Giving Back Through Service—
Michele Esposito ’96CC is a very active volunteer at Columbia College: She currently serves on the Columbia College Alumni Association board of directors, the Columbia College board of visitors, the Columbia College Alumnae Legacy Circle (of which she is a founding member), and is the fundraising co-chair for her 25th reunion that takes place this year. In addition to her many volunteer roles, she and her husband, Michael Crandall, established a scholarship fund several years ago—and they recently added a gift to Columbia in their wills that will be used for the College’s unrestricted support.
“My husband and I were creating our wills and the attorney asked, ‘Is there anyone other than your children that you would like to include?’ ” Michele recalls. “We said, ‘Oh! Yes, of course!’ because we hadn’t yet discussed charitable beneficiaries, but I knew I wanted to give back to the college that gave me so much.”
Michele, a retired hedge fund manager, explains that her grandparents were immigrants from Italy—and her parents were the first in their families to attend college. They made clear to Michele the importance of a college education.
“Education was a game-changer for my parents; it changed their experience so much from that of their parents,” Michele says. "I think it is important to give back to Columbia and to those who require financial assistance—to help provide them with an education they will benefit from throughout their life."
From Columbia to Wall Street
Michele grew up in Fort Lee, New Jersey, just across the Hudson River. “You could see Columbia from my house,” she says.
She knew she wanted to attend college in a big city and decided to apply to Columbia. At Columbia she double majored in economics and political science and graduated in three years. “I walked in ’95, but I definitely affiliate with the class of ’96 that I came in with,” she says.
Michele worked for the BlackRock investment firm during her third year of college and remained there for the next four years, helping clients invest while she went to night school to earn her MBA from the NYU Stern School of Business. Eventually, she switched from the “sell side” of Wall Street to the “buy side,” picking stocks for Pequot Capital—which at the time was the largest hedge fund in the world—and then for Dawson Herman Capital Management, where she became a general partner.
“I liked picking stocks,” Michele says. “It’s hard work but I loved it; and when you do what you love, it doesn’t feel like work. Every day was different, and I traveled a lot—I visited factories and mines and businesses throughout the United States, Chile, Brazil, and all over Europe.”
She married her husband in 2006 and retired for the first time in 2009 when they were expecting their first child, a son. They later welcomed a second son in 2014. She then returned to work in 2016, picking stocks for another hedge fund. After a couple more years picking stocks, she retired for good.
Grateful to Columbia
Michele says that Columbia College prepared her extremely well for her career in the financial industry, thanks to the content of the courses, the approach of the professors, and the way the College is structured.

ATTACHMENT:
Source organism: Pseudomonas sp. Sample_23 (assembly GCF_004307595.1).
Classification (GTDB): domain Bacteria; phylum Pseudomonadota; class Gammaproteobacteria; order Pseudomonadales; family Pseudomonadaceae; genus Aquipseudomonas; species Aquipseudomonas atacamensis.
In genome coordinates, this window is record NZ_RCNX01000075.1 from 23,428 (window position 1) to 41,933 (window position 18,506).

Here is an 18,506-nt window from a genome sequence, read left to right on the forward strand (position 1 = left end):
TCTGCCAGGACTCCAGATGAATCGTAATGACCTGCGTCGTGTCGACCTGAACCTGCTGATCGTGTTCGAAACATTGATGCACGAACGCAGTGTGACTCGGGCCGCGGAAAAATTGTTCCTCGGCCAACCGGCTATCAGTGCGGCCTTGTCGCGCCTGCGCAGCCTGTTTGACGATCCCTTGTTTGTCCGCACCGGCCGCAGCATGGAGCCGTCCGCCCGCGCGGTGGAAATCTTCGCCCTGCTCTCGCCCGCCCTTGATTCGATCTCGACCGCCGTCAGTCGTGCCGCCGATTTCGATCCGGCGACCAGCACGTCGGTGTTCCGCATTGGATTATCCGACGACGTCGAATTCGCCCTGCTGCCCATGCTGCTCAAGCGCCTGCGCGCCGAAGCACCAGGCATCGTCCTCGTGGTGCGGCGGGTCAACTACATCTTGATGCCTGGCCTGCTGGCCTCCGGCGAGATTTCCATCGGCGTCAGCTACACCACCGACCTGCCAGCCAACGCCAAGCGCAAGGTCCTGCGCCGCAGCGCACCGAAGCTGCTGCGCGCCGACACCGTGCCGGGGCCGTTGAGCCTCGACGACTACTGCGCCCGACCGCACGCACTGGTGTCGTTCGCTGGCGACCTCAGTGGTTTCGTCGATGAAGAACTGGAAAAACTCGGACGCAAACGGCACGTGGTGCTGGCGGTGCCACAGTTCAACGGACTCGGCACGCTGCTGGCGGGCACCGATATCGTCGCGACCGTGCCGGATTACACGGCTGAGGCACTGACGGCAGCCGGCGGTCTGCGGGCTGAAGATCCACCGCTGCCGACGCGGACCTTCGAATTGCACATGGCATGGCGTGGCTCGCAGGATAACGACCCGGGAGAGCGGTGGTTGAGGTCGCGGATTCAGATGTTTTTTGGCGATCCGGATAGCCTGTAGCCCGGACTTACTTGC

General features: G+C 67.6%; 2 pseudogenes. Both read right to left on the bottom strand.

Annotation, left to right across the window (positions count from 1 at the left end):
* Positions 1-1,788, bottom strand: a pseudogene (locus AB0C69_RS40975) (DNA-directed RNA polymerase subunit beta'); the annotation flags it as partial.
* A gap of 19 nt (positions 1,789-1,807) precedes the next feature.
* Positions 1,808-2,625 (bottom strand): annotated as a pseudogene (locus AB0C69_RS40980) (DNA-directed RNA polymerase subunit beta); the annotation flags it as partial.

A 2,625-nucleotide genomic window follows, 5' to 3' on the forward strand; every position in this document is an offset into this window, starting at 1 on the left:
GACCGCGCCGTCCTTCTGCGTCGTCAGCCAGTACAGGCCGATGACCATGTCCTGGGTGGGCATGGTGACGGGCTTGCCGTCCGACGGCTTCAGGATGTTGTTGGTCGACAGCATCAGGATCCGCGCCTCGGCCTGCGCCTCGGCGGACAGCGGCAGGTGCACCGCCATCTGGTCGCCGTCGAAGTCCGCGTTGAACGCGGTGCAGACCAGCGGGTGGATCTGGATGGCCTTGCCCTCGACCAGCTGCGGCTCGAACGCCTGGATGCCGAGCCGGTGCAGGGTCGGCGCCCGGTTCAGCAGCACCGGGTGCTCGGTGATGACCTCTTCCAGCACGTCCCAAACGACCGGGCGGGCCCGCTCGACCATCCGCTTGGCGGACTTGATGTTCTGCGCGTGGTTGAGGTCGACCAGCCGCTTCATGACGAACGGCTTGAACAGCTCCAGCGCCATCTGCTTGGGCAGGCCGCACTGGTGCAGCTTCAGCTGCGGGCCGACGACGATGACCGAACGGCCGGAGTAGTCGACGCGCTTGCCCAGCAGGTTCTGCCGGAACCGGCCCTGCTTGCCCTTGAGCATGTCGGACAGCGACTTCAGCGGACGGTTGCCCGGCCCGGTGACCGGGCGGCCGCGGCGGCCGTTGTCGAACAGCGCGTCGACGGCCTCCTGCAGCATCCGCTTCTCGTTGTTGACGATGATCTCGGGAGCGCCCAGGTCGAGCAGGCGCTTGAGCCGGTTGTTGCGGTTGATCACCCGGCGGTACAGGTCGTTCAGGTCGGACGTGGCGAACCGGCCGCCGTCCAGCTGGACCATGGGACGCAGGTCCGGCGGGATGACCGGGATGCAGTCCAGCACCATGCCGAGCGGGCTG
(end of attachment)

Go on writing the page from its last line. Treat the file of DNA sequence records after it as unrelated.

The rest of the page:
“When you start working so young, it’s about maturity, how you present yourself, being confident,” Michele says. “You get that confidence in the classrooms at Columbia because of what is expected of you by your professors. They give you a lot of responsibility, and that prepares you for life.”
“There is such a good mix at Columbia; you don’t feel coddled, but you do feel cared for in a struc-tured environment. The Core Curriculum is a big part of it. Going to college is such a stressful time: you are leaving home, going to a new place. With the Core you already know what you are going to take; there is less stress because your courses are set up for you.”
Michele lauded the attitude and approach of the professors—and particularly Carl Hovde, an English professor who was already famous for serving as dean during the student protests of the late 1960s and helping the College heal during that difficult time.
“He was so calm, so steady, so smart, so thoughtful,” Michele says of Hovde, who taught at Columbia from 1960 to 1995 and died in 2009. “He enjoyed teaching us the Literature Humanities Core class. I will never forget him.”
Giving back in so many ways
Michele has been endlessly supportive of her alma mater. In addition to being a leader in her class and at the College for her consistent and generous philanthropy, she has served as a class agent and fund development council member for the College for more than a decade, soliciting participatory and leadership-level gifts from her classmates. She also previously served on the CCAA student/alumni journey committee. Currently Michele is a Centennial Circle member for those who supported the Core Curriculum during its 100th anniversary last year and is the College’s 1754 Society Chair to encourage other College volunteers to make planned gifts. Rounding out her involvements, Michele is a loyal supporter of the Lamont-Doherty Earth Observatory and Zuckerman Institute.
“It sounds like a lot, but it’s really not that much—and I have the time to do it,” Michele says. “I like being a part of an important institution like Columbia, and I like giving back to a place that did so much for me.”
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